Ann's story

Ann felt insecure and vulnerable after her car was stolen from her disabled space and the home she shared with her teenage daughter was burgled. Despite resistance from friends, Ann was determined to go ahead with a restorative justice meeting. She found its value in not only helping her through the ordeal, but in helping to turn lives away from crime. 

"It was early on a Saturday morning. I first noticed that the car was missing from my disabled space outside when I looked out of the bathroom window. I woke up my 16-year-old daughter, who jumped out of bed saying, 'Call the police'.  We went downstairs together, and realised that my laptop, purse and bag were also missing. 

"The police arrived quickly, and they’d found the car within an hour, burnt out and abandoned. I was devastated – the car was my pride and joy, and I’d taken such good care of it. It was awful knowing someone had been in our house while we were sleeping. I live alone with my daughter, and the fact that we hadn’t heard anything was really scary. There were lots of personal photos on my laptop, and I kept thinking, 'These people know what we look like – what if they come back?'

"The police stayed with us for the rest of the day, helping us to deal with the insurance company and get my bank cards stopped. By the evening, they told me they’d arrested a suspect. A group of teenagers had been involved, but the youngest had taken the blame. I was shocked to discover that he was only 14 years old.

"I wanted them to know what they'd put me through – not just the burglary, but the repercussions."

"I’d never heard of restorative justice, but Paul Taylor, the restorative justice facilitator from Essex Youth Offending Service, showed me a film about it [The Woolf Within], which I found really interesting. When I told people I was thinking of doing restorative justice they couldn’t see the point. They told me I was wasting my time, and they were worried that it would be too much for me after what I’d been through.

"For me, though, it seemed like a chance to find out why these kids had done what they had. I really wanted them to know exactly what they’d put me through – it wasn’t just the burglary, it was the repercussions. I felt very vulnerable in my home. Even though I’m a grown adult and they were just kids, I felt insecure, and I was having trouble sleeping.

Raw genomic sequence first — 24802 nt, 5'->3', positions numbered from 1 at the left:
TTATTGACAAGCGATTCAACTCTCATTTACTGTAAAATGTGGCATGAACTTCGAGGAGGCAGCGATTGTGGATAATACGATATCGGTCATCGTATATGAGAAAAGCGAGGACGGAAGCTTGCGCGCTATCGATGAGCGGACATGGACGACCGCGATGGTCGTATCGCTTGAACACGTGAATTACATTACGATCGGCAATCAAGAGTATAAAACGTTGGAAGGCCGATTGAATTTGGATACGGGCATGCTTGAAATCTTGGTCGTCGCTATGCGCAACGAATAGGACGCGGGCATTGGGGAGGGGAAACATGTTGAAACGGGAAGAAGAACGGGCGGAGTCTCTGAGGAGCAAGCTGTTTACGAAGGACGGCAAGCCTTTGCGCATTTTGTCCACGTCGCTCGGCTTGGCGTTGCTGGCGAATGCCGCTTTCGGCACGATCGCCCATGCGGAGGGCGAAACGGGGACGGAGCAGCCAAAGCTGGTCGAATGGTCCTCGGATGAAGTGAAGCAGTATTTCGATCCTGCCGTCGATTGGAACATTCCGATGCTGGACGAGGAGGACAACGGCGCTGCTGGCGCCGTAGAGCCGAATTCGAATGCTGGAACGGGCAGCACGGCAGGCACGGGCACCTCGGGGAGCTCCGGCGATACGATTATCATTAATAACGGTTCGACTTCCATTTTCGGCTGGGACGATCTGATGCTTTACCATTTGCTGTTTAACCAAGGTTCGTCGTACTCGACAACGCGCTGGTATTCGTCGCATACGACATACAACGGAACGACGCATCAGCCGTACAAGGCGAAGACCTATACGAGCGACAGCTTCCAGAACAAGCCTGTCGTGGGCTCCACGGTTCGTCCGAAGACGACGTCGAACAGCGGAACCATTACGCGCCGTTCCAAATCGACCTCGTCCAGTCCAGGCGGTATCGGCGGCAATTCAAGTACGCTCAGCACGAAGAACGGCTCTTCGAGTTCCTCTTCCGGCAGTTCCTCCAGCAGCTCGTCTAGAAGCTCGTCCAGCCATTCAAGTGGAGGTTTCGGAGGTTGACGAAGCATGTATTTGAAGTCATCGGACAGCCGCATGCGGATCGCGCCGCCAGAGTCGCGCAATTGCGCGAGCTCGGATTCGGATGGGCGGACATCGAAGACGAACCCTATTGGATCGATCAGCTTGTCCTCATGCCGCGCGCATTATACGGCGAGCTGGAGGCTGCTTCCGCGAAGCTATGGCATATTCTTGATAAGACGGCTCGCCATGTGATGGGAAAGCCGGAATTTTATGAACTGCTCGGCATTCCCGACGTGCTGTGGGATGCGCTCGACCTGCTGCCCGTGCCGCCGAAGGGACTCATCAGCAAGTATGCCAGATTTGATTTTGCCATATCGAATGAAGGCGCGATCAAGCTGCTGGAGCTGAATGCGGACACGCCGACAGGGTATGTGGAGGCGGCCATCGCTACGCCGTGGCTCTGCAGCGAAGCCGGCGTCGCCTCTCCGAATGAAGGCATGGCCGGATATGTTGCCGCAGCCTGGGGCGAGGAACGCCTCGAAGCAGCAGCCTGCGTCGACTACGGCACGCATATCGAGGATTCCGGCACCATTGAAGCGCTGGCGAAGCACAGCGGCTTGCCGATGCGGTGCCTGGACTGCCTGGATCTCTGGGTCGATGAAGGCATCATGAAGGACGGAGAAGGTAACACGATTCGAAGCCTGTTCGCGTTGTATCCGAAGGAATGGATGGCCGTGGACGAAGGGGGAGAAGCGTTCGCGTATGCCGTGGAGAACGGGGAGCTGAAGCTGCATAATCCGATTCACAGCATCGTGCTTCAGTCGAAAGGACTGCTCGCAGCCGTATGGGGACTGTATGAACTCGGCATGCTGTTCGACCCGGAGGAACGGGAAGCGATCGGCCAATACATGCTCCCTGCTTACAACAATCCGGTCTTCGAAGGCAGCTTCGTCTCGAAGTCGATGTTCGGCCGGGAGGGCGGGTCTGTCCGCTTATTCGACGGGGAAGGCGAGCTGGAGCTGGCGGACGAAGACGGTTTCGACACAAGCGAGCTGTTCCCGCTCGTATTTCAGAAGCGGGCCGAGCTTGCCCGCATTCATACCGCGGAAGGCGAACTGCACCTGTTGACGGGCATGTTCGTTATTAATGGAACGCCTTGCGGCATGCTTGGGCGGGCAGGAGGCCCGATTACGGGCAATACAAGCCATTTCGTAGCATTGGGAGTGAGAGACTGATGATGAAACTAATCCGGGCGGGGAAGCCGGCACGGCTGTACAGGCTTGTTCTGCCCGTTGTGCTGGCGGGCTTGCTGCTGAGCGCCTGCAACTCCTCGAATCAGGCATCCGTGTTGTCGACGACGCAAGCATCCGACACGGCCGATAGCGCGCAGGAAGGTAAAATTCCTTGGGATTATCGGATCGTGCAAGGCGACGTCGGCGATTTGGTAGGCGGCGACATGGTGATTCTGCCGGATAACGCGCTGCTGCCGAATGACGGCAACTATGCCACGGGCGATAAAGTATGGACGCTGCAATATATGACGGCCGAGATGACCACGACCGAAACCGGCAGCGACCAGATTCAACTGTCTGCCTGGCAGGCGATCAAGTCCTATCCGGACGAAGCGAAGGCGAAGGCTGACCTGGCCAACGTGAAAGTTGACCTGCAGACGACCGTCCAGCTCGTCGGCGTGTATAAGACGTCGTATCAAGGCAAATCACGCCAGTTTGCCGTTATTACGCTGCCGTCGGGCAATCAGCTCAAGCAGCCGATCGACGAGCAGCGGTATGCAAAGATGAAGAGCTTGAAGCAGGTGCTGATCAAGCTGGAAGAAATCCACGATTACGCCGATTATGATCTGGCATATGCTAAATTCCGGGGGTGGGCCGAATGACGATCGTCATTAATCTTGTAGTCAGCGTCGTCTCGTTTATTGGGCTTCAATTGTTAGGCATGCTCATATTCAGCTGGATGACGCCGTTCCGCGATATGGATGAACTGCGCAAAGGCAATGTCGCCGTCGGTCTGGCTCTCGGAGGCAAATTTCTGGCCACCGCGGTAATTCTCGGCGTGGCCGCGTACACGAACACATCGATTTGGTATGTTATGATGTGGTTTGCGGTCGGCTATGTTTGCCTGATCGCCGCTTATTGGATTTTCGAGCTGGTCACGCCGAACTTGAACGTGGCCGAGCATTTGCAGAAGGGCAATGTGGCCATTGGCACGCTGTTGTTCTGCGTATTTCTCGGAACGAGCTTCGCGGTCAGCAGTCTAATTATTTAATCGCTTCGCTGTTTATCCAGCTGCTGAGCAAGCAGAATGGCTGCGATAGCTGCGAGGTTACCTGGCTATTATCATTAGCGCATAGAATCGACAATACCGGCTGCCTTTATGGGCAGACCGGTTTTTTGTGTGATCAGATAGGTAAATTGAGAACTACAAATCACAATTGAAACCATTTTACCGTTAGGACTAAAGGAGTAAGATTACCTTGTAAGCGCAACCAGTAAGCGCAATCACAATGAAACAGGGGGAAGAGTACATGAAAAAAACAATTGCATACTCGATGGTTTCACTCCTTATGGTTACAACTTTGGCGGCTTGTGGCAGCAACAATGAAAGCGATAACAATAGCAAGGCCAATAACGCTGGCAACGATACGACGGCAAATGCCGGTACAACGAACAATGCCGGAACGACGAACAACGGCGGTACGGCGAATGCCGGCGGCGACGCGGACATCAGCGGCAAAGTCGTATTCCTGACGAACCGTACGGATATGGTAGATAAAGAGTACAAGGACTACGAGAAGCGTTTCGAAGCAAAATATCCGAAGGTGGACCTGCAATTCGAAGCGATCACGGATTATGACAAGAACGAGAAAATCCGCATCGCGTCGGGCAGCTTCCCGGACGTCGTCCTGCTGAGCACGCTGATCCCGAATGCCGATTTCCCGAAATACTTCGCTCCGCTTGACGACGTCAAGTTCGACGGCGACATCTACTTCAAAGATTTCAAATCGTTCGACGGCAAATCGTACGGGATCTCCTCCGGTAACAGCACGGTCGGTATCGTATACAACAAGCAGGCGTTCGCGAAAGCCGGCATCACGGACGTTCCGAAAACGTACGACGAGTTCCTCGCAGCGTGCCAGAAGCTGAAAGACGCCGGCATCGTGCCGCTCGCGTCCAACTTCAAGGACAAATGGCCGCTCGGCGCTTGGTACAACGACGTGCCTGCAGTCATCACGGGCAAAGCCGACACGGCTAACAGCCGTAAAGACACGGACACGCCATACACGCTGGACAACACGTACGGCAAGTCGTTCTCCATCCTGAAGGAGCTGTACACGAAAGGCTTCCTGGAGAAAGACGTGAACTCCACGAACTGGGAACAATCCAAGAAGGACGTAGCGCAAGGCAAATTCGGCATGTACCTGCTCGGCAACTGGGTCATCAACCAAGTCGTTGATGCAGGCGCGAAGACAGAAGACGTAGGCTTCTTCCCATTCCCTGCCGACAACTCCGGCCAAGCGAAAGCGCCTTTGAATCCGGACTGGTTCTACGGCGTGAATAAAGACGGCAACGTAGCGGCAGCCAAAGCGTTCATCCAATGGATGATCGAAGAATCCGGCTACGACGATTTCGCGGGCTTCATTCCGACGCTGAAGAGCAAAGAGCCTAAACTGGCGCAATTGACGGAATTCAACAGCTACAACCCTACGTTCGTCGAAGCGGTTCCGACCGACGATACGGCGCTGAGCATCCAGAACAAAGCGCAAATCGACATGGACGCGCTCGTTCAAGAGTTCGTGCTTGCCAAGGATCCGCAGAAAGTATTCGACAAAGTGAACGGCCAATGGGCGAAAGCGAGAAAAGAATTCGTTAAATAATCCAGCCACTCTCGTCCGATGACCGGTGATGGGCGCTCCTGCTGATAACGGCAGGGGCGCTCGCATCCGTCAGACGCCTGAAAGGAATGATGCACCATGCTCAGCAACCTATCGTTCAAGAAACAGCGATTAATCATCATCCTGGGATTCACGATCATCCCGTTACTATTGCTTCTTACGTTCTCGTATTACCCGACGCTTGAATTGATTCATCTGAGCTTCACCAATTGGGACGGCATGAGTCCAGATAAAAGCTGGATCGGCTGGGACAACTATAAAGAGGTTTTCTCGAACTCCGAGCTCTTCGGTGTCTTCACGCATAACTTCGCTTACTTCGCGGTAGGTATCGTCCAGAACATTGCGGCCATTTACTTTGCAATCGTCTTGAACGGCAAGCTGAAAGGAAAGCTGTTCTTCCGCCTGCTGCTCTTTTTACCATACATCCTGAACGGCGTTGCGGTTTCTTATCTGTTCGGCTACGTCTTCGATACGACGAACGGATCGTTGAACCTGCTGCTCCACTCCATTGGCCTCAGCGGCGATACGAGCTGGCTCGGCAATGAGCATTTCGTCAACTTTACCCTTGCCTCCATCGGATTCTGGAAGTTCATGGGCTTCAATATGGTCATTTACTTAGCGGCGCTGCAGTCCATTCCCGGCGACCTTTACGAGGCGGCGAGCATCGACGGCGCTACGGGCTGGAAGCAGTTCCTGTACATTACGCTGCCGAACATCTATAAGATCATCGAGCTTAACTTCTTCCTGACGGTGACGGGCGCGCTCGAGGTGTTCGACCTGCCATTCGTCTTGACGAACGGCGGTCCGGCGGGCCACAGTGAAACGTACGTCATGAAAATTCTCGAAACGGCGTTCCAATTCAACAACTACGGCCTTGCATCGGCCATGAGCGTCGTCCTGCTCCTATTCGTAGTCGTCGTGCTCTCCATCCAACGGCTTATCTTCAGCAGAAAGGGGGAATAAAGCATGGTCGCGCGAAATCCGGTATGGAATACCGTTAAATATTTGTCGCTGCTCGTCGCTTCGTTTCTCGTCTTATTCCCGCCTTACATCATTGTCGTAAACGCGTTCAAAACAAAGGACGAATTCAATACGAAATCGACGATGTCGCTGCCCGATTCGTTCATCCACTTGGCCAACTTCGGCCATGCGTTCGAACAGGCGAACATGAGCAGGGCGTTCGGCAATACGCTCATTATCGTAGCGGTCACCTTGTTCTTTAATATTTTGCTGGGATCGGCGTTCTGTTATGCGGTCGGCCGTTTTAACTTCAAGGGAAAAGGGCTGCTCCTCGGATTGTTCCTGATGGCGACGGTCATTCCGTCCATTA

"I decided I wanted to meet the 14-year-old boy. Paul put me completely at ease. He told me what would happen at the meeting, and went through my questions with me. I used to work for the Citizens Advice Bureau, so I’m used to dealing with people, but I was still worried about how emotional I might feel on the day.

"He was nervous and trembling, and he looked much younger than his age. "

"It was very formal when we arrived at the meeting. It took place in a nice room, with a big table, and the young man was sitting there with his social worker. He was nervous and trembling, and he looked much younger than his age. As soon as I saw him I thought, 'I can’t believe what’s happened to you – how did you get in with the wrong people?' He immediately started to talk. He told me how he’d changed schools and made friends with some much older kids, and had got into drugs very quickly. That’s why they’d burgled me – drugs money. He felt awful about it.

"I thought he was really brave. He didn’t have to do the meeting, to face up to me. After he’d finished talking, it was my turn to tell him how I felt. I told him about how stressful it was dealing with the insurance, and how lost I’d felt without my car. I explained that it doesn’t just end with the burglary – it goes on for months and months. It made me upset telling him what I’d been through.

"The meeting was a wake-up call. It made him sort himself out." 

"The meeting really hit that boy hard – it was a wake-up call. If he had carried on kicking around with his mates, and hadn’t been arrested and charged, his life would have just got worse and worse. It was an awful way to learn, but it made him sort himself out and decide what to do with his future. I can’t believe I’d never heard of restorative justice. If there’s a chance that it can make someone turn their life around, it should be used. I’m hoping that my meeting has meant that one less person will be involved in crime in the future."

 

The Restorative Justice Council would like to thank Ann for sharing her story with us.

© Restorative Justice Council 2015 – do not reproduce without permission.

For interview requests please contact Safi Schlicht: safi@restorativejustice.org.uk

Resource themes: 
Criminal justice, Offenders, Victims, Youth justice
Resource categories: 
Case studies